The committee, a state utility organization representing residential and small business customers, recommended Utah Power's rates be cut by $39 million (3.4 percent), a position it has taken before the Utah Public Service Commission.
The Utah Power request represents a 9.6 percent increase that will cost the average residential customer an additional $4.75 a month. The increase would take effect in April.
For its part, Utah Power says the rate increase is justified to continue necessary investment into its power infrastructure, to cover employee expenses and other increases in the cost of doing business.
"This represents a common divergence of opinion that often occurs in rate increase requests among groups that analyze these requests," said Utah Power spokesperson Dave Eskelsen Tuesday. "But there are lots of ways to analyze the company's financial situation."
Not surprisingly, Eskelsen feels the $111 million rate increase is both "justifiable and defensible and we intend to present that to the Public Service Commission (PSC)."
To Eskelsen, the current situation is simply "part of the process." Many times a series of settlement hearings are held during which some issues may be resolved. If some remain outstanding, they are taken before the PSC.
Utah Power's position is that the utility has been under- earning in Utah and, based on increased demand, it's appropriate that more income come from those creating that demand.
"To the extent the committee feels we should do this with less money, we're curious to know," said Eskelsen.
Utah Power has been trying to meet demand through building new sub-stations and expanding existing ones. New generating facilities are also required and Utah's share of those facilities, as part of the six-state area Utah Power serves, has been increasing.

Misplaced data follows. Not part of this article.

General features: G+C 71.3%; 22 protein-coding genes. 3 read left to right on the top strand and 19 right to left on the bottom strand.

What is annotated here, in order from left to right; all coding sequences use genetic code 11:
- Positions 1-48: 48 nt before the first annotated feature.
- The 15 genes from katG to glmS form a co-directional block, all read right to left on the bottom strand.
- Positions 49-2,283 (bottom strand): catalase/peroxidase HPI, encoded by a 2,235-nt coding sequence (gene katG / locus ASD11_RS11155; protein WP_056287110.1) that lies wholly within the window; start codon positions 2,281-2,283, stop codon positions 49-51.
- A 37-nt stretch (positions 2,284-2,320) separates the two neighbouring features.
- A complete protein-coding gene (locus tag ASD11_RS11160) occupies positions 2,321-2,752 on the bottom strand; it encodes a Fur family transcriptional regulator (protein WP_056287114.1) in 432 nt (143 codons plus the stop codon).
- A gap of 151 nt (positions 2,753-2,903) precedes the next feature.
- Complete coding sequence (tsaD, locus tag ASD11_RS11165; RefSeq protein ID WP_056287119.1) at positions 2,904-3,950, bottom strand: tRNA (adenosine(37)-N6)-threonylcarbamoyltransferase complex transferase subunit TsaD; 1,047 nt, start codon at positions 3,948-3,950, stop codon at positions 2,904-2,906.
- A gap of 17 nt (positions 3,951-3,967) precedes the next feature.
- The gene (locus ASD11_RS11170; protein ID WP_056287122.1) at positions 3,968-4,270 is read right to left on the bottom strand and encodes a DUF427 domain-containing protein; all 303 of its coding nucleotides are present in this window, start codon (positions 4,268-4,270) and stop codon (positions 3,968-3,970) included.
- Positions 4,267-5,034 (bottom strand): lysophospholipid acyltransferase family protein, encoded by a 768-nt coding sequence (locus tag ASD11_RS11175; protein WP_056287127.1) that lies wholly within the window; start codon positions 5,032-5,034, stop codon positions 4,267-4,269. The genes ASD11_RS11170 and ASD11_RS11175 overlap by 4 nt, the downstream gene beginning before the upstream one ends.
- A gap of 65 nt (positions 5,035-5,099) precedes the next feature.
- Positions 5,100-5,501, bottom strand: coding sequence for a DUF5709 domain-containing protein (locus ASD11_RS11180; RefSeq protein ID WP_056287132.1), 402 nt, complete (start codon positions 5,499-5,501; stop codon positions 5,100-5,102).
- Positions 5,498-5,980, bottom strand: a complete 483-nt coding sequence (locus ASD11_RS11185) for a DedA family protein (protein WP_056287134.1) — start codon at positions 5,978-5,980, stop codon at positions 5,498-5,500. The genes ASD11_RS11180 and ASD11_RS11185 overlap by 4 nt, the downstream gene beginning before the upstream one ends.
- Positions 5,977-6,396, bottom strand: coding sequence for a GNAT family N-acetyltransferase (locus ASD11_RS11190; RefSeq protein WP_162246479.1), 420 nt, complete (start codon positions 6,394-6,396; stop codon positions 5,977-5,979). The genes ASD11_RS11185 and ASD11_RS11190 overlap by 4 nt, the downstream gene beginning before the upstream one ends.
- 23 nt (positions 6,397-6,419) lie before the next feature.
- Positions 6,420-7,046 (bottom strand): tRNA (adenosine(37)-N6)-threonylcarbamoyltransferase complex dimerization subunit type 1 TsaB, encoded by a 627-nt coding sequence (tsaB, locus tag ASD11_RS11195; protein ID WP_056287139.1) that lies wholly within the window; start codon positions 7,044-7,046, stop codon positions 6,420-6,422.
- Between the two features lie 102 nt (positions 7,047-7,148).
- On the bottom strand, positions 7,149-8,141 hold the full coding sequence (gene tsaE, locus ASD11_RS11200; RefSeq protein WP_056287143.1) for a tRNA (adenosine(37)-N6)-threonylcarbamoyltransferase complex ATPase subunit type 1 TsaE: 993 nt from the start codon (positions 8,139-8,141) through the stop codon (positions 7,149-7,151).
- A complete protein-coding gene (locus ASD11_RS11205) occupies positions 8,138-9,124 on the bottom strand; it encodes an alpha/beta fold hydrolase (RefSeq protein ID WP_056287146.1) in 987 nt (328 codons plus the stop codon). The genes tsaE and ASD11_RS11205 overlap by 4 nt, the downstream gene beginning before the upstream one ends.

"The proportion our customers should support these rates has grown," Eskelsen continued. "And it's not just a question of providing service to more customers, but increased use by individual customers."
Along with increasing demand for service, Eskelsen contended the cost of doing business has also gone up. Employee expenses, like salaries, pensions and healthcare are costing more.
"We feel we have a very strong case on this issue," he added.
None of this is all that unusual. Back in 2001, a $168 million rate increase was brought before the PSC. The process of hearings and appearances before the commission reduced the amount approved to $65 million.
This time around, however, the two sides are roughly $150 million apart.
Dan Gimble, energy group manager for the Committee of Consumer Services, said his group has analyzed Utah Power's request and believes it to be excessive. It has challenged the utility's cost projections, not just the amounts shown, but how they were arrived at.
"We've looked at pension costs, plant additions, tax issues and the overhead of Scottish Power, parent company of PacifiCorp and its subsidiaries, like Utah Power," he stated. "The committee's direct testimony shows that many of PacifiCorp's revenue, expense and capital projections are either unreasonable or unsupported.
"Based on that," he added, "they (Utah Power) should get a 3.4 percent rate decrease."
With Utah Power's request, submitted back in August, and now the Committee of Con-sumer Services' response, a dialogue between the two sides has been created. According to Gimble, Utah Power will move next to present any "rebuttal information."
"It's possible they have some information that might cause us to reconsider our analysis," he said. "That should take place Jan. 14 before the PSC."
The settlement hearings are due to commence Feb. 14. Though no date has been set for it yet, sometime during that week, a "public witness day" will also be held.